It Just Is

I have this habit of wanting clear explanations for things when they don’t work out. The problem with that mindset is that often times there are no explanations.

It just is.

And that is the hardest reality for me to accept because it reminds me that I have little control over what happens to me. Or to those I love and care about. Or to anyone for that matter.

It just is.

Tolkien knew this well:

“I wish it need not have happened in my time,” said Frodo.

“So do I,” said Gandalf, “and so do all who live to see such times. But that is not for them to decide. All we have to decide is what to do with the time that is given us.”

Oh, that I could have this perspective in the moment. No, rather, I allow myself to be drawn into the drama of not seeing things for as they are, but wishing they were otherwise, tantrums and all.

And it gets worse.

When the reality of the situation is exacerbated by my reaction to it. Like icing on the cake. Perhaps this is God’s way of showing me the old self I must learn to leave behind before I am finished here. The little me.

Until then, I am tethered to him like conjoined twins. Where he goes, I go. Where I go, he goes.

What a lovely pair we make.

Love Every Wrinkle

In a weak moment last night, I found myself watching reality TV. It was an episode of Botched, a show where plastic surgeons perform restorative surgery on a variety of failed boob jobs, nose jobs, tummy tucks, butt implants…you name it. My wife walked by as I was watching and asked, “what’s wrong?” Apparently the pained look on my face communicated more than I was aware of.

“This show,” I said, getting up from the couch to go to bed. It creeped me out and I couldn’t take any more. It did get me wondering though, about my own obsessions with image as I stared at the reflection looking back at me while I brushed my teeth. We have a running joke in the Thomas family that we never met a mirror we didn’t like. Resisting the double take in the floor to ceiling mirrors at 24hour fitness is about as impossible as driving by Voodoo doughnuts without stopping by to sample a bacon maple bar. Inasmuch, I’ve had my own temptations with “modification” as I’ve watched my hairline creep further back on my head. Thankfully, the thoughts have come and gone without action.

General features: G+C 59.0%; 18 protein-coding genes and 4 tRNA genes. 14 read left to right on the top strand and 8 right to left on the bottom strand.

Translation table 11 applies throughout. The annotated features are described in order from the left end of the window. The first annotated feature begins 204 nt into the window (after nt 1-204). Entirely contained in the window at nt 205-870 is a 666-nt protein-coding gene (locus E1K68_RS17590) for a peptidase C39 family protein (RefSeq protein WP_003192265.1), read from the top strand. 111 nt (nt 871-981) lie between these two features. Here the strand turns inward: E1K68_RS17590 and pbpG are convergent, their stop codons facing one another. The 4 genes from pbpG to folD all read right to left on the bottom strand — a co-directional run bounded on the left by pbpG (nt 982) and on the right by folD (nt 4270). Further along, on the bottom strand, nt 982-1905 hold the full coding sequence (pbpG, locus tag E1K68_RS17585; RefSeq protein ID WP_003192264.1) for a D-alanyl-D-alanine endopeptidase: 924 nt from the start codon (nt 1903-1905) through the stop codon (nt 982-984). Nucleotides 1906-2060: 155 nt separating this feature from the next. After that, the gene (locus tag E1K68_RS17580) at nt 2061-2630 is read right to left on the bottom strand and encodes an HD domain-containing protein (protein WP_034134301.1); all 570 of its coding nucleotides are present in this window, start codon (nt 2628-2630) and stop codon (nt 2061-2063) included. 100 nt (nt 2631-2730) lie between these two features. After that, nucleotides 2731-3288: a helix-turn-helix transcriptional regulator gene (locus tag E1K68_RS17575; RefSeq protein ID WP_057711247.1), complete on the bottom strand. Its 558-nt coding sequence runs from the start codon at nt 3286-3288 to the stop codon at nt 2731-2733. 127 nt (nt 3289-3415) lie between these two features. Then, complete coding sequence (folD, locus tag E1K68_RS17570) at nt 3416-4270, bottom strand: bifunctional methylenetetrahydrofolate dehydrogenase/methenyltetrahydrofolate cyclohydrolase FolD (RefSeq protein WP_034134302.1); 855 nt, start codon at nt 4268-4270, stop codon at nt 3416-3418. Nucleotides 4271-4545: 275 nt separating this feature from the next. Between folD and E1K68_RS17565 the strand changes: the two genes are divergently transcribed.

The irony in all of this is my parent’s laments are now mine. Aging, as they say for many, is not kind. I also believe aging is harder on women than men, made worse by the fact that women are held to a higher image standard in our culture (In a weak moment, I shared my opinion with an all female executive team I coach. In fairness, it was at the end of a long day of facilitation and after a couple glasses of wine so my filter was down. Let’s just say I didn’t hear the end of it the rest of the night…).

Yet as I contemplate the crows feet at the corners of my eyes, the growing age spot on the side of my forehead, and my worsening eyesight, it occurs to me that I’ve worked hard to earn these hallmarks of age. Each is an emblem that bears a story of its own; each scar to be cherished and each wrinkle to be loved. They are as much a part of me as my own children and I could no more dismiss them with the surgeon’s scalpel as I could excommunicate the ones I love from my life.

Accepting who I am, in totality and without judgment is what I esteem for. Wrinkles and all.

True Growth Feels Like Shit

True confession…as much as I would like to believe otherwise, and even convince others of to the contrary, things get to me. In spite of my best efforts to be present, to be grounded, to have perspective, to take it in stride. And it has been kicking my ass of late.

What I have determined as I attempt to climb out of this hole I’m in is that growth is upon you when you are confronted with change, and everything that used to work for you no longer does. When you have absolutely no idea how to proceed, how to figure things out, then that is a good indication that you are growing. I have said repeatedly in my leadership development work, that going from a state of unconscious incompetence (not knowing what you don’t know), to conscious incompetence (now knowing what you don’t know) is one of the most terrifying transitions to go through. And yet so necessary in the development as a leader.

Guess what? It applies to personal change as well. And that is squarely where I am right now. It probably doesn’t help matters that I judge the fact that I should be dealing with it better. But I have been lulled into a state of “control” for some time now, believing that everything I had experienced to this point was enough to get me through my current state of growth and change. Not even.

Save for one practice, that is. And it is a bitch.

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God, it’s hard to even write it. But the honest truth is when I allow myself to intone those words that come so hard for me….I DON’T KNOW…how, or when, or why, or even what. I don’t know, and I’m giving up trying to believe that I should know, then it doesn’t feel so bad anymore. There is still the not knowing. And the things that bedevil me about how to fix, or overcome, or in some other way DO something with, are still there. But I can somehow laugh at them now.

And know, in some meaningful way that I cannot fully describe now, that this growth is necessary.